(American, 1814 - 1885)

Portrait of Daisy Elizabeth Brooke Grubb

Oil on canvas, 54 1/2 x 38 inches
Signed and dated at lower right: “S.B. Waugh/1880”

This work is accompanied by a check for $500 drawn on City National Bank Philadelphia dated June 23, 1880 and signed by Clement B. Grubb with the note “Portrait of Daisy.” It is endorsed on the reverse “S. B. Waugh.”

The daughter of Clement Brooke and Mary Ann (Brooke) Grubb, Daisy was one of the youngest of the fifth generation of what has been termed the Grubb Family Iron Dynasty: a series of family-owned iron mining and production companies spanning about 165 years. Clement Grubb, one of the largest iron manufacturers in the state, was also a president of Lancaster’s First National Bank. At the time of his death he was said to have been the wealthiest citizen in Lancaster. Daisy inherited the family’s Mount Hope Estate in Lancaster County PA where she spent her summers. Her home in Lancaster—the Grubb Mansion—is now home to the Lancaster Museum of Art.

About the Artist

(American, 1814 - 1885)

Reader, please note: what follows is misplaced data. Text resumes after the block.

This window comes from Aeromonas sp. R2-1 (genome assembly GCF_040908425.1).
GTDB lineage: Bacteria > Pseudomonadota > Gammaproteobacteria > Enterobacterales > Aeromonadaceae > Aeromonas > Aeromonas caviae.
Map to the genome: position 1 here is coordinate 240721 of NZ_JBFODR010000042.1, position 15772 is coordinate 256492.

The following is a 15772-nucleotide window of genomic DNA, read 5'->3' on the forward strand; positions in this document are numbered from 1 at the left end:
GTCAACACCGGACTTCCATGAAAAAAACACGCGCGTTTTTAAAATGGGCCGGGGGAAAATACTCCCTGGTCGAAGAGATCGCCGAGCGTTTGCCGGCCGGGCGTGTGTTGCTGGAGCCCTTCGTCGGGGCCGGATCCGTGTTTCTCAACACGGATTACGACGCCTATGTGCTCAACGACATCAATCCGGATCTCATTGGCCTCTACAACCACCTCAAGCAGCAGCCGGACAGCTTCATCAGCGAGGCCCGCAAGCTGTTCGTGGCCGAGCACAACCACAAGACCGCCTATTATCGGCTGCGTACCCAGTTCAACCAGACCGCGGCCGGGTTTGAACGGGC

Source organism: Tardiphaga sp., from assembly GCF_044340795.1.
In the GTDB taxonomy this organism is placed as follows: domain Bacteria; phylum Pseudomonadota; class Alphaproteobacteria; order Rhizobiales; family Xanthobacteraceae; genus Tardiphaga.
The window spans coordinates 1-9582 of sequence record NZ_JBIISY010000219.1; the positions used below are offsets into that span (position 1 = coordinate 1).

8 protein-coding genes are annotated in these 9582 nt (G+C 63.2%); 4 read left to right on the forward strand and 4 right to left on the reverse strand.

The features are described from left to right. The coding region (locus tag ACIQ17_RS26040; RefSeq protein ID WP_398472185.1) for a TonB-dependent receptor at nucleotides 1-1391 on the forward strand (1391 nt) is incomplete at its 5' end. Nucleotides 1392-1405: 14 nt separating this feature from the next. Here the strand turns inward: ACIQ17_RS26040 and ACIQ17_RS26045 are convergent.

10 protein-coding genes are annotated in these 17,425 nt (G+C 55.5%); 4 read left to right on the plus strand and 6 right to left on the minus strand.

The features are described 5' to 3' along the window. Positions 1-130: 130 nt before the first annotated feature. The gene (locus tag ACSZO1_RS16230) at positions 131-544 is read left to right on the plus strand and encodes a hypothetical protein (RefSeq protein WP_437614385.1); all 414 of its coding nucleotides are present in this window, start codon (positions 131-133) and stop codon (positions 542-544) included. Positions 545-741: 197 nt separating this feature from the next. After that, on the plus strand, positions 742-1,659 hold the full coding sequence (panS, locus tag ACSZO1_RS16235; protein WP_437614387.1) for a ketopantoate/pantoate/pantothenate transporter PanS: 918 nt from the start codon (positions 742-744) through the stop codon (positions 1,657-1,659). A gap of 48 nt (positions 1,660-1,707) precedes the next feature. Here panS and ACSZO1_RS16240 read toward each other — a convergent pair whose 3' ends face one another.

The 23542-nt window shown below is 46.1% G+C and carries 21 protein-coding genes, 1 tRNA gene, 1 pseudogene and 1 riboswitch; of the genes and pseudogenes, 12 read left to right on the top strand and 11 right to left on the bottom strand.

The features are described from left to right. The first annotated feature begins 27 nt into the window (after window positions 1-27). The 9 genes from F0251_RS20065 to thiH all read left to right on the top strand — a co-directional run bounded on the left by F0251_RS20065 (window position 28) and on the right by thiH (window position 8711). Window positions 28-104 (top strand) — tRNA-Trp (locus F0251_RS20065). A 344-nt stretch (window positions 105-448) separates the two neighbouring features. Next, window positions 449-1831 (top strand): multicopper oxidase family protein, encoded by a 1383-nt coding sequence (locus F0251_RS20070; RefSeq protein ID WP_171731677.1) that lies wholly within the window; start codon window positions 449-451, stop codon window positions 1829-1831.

The portraitist Samuel Bell Waugh was born in Mercer, Pennsylvania, and as a young man studied drawing with John Rubens Smith (1775-1849). He lived in Montreal, Canada, for a time and exhibited portraits at the Society of Artists and Amateurs in Toronto. He continued his study of art in England, France, and Italy. Although Waugh spent short periods of time in Buffalo, New York, New York City, and Bordentown, New Jersey, his primary residence for most of his career was Philadelphia. His panoramas of Italy were exhibited there and contributed greatly to his reputation, leading to numerous portrait commissions from the city’s elite. Waugh’s son Frederick (1861-1940) and his daughter Ida (died 1919) both became professional artists. Waugh exhibited at the Boston Athenaeum and the National Academy of Design in New York, which elected him an Associate Member in 1845 and an Honorary Member, Professional, in 1847. He also participated in exhibitions of the Artists’ Fund Society and the Pennsylvania Academy of the Fine Arts in Philadelphia.